Keywords: Discrete choice; demand for pharmaceuticals; monopolistic competition; evaluation of yardstick based price regulation
    JEL: C35 D43 I18 L11
    Date: 2005–11–25
  7. By: Lind, Jo Thori (Dept. of Economics, University of Oslo)
    Abstract: Political economy models predict that the rich oppose redistribution, and hence vote for conservative parties. Although this seems to fit the data well, I show that this is not true when we control for unobservable characteristics. Using Norwegian survey data, I study to what extent voting is caused by income. Unobserved characteristics correlated with income are handled by using fixed effects panel data discrete choice models. Although a positive association between income and conservative voting persists when controlling for unobservables, the magnitude of the effect is reduced by a factor of five. To correct for measurement error, I instrument income with average income by profession. The magnitude of the coefficients is increased, but the main conclusions remain.
    Keywords: Political economy; redistribution; voting; multinomial logit; panel data
    JEL: C23 C25 D31 D72 H11 H53
    Date: 2006–02–03
  8. By: Yasemin Boztug; Thomas Reutterer
    Abstract: There are two main research traditions for analyzing market basket data that exist more or less independently from each other, namely exploratory and explanatory model types. Exploratory approaches are restricted to the task of discovering cross-category interrelationships and provide marketing managers with only very limited recommendations regarding decision making. The latter type of models mainly focus on estimating the effects of category-level marketing mix variables on purchase incidences assuming cross-category dependencies. We propose a procedure that combines these two modeling approaches in a novel two-stage procedure for analyzing cross-category effects based on shopping basket data: In a data compression step we first derive a set of market basket prototypes and generate segments of households with internally more distinctive (complementary) cross-category interdependencies. Utilizing the information on categories that are most responsible for prototype construction, segment-specific multivariate logistic models are estimated in a second step. Based on the data-driven way of basket construction, we can show significant differences in cross- effects and related price elasticities both across segments and compared to the global (segment-unspecific) model.
    Keywords: Marketing, Choice Models, Market Basket Analysis, Cross-Category Effects, Segmentation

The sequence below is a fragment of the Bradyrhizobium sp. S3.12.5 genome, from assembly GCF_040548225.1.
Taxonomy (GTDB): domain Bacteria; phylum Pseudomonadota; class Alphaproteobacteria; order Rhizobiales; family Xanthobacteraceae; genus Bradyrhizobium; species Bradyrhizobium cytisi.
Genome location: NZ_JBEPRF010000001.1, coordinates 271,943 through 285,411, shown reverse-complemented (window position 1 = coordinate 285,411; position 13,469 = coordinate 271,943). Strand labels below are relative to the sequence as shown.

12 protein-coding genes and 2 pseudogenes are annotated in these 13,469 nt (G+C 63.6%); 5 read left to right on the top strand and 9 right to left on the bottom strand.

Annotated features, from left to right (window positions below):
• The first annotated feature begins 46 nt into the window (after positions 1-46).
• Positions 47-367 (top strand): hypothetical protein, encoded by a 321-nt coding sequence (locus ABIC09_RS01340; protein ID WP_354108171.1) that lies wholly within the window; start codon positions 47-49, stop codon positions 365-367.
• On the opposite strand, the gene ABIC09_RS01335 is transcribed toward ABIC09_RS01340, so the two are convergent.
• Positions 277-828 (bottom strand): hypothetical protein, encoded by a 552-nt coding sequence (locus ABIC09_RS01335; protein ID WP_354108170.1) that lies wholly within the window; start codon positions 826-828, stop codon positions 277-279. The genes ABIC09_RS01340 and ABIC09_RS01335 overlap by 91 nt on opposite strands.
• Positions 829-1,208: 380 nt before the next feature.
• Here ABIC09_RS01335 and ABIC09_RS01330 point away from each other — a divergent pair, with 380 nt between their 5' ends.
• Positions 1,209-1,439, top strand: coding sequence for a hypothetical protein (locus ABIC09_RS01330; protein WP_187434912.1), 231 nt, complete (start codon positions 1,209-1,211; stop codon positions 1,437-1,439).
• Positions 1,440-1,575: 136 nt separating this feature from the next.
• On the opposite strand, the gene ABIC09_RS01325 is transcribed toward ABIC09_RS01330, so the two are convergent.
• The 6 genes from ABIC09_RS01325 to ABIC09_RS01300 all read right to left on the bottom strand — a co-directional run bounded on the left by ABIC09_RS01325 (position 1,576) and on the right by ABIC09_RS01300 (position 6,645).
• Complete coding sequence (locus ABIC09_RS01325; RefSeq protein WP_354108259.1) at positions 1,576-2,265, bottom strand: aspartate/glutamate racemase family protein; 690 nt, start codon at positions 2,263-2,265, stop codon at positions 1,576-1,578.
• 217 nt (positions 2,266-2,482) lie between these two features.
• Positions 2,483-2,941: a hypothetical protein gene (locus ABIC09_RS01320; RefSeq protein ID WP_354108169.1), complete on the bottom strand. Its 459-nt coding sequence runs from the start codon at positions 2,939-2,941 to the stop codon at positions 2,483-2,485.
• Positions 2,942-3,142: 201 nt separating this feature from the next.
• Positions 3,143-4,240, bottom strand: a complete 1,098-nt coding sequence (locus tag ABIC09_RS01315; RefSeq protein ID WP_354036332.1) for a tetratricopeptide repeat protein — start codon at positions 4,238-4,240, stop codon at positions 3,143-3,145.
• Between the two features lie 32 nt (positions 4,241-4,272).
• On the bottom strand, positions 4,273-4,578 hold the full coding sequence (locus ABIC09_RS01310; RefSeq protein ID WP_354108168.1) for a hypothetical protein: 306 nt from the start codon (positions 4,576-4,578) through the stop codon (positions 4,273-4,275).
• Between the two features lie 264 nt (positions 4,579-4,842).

JEL: C31 C33 C35 C63 M31
    Date: 2006–01
  9. By: Harry Telser (Socioeconomic Institute, University of Zurich); Peter Zweifel (Socioeconomic Institute, University of Zurich)
    Abstract: There is growing interest in discrete-choice experiments (DCE) as a method to elicit consumers' preferences in the health care sector. Increasingly this method is used to determine willingness-to-pay (WTP) for health-related goods. However, its external validity in the health care domain has not been investigated until today. This paper examines the external validity of DCE concerning the reduction of a health risk. Convergent validity is examined by comparing the value of a statistical life with other preference elicitation techniques, such as revealed preference. Criterion validity is shown by comparing WTP values derived from stated choices in the experiment with those derived from actual choices made by the same individuals. Both tests provide strong evidence in favor of external validity of the DCE method.
    Keywords: Choice Experiments (DCE), Willingness-to-Pay (WTP), Validity, Risk Reduction, Hip Protectors
    JEL: C25 C52 D12 I18 I19
    Date: 2003–10
  10. By: Stefan Boes (Socioeconomic Institute, University of Zurich); Rainer Winkelmann (Socioeconomic Institute, University of Zurich)
    Abstract: Empirical studies on the relationship between income and happiness commonly use standard ordered response models, the most well-known representatives being the ordered logit and the ordered probit. However, these models restrict the marginal probability effects by design, and therefore limit the analysis of distributional aspects of a change in income, that is, the study of whether the income effect depend on a person’s happiness. In this paper we pinpoint the shortcomings of standard models and propose two alternatives, namely generalized threshold and sequential models. With data of two waves of the German Socio-Economic Panel, 1984 and 1997, we show that the more general models yield different marginal probability effects than standard models.